By: Mukhtar Bulaale
President Yoweri Museveni’s recent remarks on Somaliland show a lack of knowledge and respect for the history and legal status of Somaliland. Somaliland’s quest for recognition is not strategically wrong, but rather a legitimate and justified aspiration of its people, who have suffered decades of oppression, violence, and neglect under the Somali regime. Somaliland has proven itself to be a stable, democratic, and peaceful state that respects human rights and the rule of law. It has held periodic elections, controlled its borders and territory, and maintained good relations with its neighbors and the international community. It has also contributed to the fight against terrorism, piracy, and human trafficking in the region. Somaliland deserves international recognition as a sovereign and independent nation, as it meets all the criteria of statehood under international law.
Somaliland voluntarily entered into a union with Somalia on July 1, 1960 after gaining its independence from Britain on June 26, 1960, in the hope of creating a greater Somali state. That Somali republic that Somaliland joined in 1960 does not exist anymore as it collapsed in 1991. Somaliland has since withdrawn from that union and reclaimed its sovereignty, as it is entitled to do under the principle of uti possidetis juris, which states that newly independent states should retain the borders they had at the time of independence.
Somaliland is not a secessionist movement, which means it is not trying to separate from an existing state, but a restorationist one, which means it, is trying to restore its previous statehood that existed before 1960. Somaliland’s independence does not threaten the territorial integrity of Somalia, as it is not part of Somalia’s territory. Somaliland’s independence does not set a precedent for other separatist groups in Africa either, as it is a unique and exceptional case that has historical, legal, and political grounds.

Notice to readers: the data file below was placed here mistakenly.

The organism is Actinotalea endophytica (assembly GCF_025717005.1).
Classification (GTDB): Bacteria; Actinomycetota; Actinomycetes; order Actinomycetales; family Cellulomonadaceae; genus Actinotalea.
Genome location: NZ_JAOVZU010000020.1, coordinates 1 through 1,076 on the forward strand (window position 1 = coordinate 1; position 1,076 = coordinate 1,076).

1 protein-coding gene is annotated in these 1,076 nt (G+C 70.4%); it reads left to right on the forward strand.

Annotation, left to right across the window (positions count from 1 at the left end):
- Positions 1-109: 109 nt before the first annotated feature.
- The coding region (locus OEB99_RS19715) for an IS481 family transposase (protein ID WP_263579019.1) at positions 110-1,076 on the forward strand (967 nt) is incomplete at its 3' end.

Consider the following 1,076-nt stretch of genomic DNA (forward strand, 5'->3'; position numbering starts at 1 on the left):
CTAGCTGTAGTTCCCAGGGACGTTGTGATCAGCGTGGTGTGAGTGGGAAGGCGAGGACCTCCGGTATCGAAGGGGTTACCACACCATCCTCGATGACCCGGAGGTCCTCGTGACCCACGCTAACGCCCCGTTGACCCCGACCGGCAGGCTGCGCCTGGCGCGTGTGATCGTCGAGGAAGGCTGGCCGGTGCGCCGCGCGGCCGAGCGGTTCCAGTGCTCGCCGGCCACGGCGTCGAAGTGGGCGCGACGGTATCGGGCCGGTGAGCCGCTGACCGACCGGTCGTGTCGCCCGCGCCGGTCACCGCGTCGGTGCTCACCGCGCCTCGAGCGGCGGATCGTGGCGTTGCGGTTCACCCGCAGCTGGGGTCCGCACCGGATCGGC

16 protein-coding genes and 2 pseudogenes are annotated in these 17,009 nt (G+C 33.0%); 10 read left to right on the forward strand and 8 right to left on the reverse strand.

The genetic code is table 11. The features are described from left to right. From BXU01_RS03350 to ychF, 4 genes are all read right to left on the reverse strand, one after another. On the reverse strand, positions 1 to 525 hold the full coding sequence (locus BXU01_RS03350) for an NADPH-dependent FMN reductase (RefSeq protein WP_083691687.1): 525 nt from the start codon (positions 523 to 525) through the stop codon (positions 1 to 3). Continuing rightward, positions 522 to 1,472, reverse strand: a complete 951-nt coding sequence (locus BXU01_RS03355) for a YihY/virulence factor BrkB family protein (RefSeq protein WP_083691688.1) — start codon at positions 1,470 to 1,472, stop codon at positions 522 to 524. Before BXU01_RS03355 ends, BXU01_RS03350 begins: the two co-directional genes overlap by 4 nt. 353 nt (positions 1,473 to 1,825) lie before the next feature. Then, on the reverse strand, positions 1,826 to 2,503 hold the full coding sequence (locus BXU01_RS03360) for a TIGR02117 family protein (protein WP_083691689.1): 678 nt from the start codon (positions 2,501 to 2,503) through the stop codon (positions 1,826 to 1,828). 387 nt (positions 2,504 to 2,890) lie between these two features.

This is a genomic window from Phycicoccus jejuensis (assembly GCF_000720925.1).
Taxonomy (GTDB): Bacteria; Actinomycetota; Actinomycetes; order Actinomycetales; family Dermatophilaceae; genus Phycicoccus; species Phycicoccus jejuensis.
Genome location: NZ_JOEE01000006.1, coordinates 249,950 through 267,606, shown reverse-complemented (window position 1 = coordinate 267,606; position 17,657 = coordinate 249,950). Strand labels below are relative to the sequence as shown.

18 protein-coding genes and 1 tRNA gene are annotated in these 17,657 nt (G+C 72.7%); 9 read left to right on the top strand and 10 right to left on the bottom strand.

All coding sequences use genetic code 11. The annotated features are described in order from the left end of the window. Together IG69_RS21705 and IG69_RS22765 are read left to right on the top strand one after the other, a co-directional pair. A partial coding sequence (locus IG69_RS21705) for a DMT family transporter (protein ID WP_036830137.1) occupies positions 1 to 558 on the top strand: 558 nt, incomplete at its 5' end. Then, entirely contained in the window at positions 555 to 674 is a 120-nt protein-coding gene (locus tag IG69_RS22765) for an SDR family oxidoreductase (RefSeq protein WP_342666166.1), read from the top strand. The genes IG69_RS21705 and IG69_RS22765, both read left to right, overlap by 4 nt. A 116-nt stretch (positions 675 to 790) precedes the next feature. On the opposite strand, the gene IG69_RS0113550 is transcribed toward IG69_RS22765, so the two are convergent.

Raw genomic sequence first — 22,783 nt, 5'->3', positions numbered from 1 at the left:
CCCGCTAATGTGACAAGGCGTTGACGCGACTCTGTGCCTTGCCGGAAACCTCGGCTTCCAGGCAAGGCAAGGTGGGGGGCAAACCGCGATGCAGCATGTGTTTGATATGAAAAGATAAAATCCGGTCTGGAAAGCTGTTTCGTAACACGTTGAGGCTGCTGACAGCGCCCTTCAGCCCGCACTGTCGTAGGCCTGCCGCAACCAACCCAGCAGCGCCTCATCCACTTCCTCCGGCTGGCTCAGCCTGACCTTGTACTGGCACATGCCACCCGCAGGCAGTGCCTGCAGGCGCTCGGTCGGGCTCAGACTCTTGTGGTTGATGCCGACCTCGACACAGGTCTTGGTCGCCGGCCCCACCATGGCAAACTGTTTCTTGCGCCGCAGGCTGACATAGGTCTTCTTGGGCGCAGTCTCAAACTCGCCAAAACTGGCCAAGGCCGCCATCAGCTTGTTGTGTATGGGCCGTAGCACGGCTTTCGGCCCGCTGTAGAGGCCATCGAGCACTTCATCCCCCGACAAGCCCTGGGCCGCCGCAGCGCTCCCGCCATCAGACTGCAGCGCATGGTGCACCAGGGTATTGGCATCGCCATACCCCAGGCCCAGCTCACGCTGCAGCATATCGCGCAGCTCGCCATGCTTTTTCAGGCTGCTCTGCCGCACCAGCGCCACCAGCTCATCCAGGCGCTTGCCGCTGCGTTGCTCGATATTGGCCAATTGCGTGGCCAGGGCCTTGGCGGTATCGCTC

Somaliland expects Somalia to respect its decision and reality, and to refrain from any interference or hostility. Somaliland also urges Somalia to focus on resolving its own internal problems, such as political instability, corruption, violence, and famine.
Somaliland believes that recognition will benefit Somaliland and Somalia, as well as the region and the world at large. Recognition will enhance peace and stability, foster development and prosperity, and promote cooperation and partnership. Recognition will also end the isolation and marginalization of Somaliland, which has been denied its rightful place in the international community for too long. Recognition will finally acknowledge the achievements and aspirations of Somaliland’s people, who have shown remarkable resilience and determination in building their own state from the ashes of war.
About the Author
Mukhtar Bulaale, a political scientist and a Somaliland activist.
The views expressed in this article are the author’s own and do not necessarily reflect the Horndiplomat editorial policy.
If you want to submit an opinion piece or an analysis, please email it to Opinion@horndiplomat.com
Horndiplomat reserves the right to edit articles before publication. Please include your full name, relevant personal information and political affiliations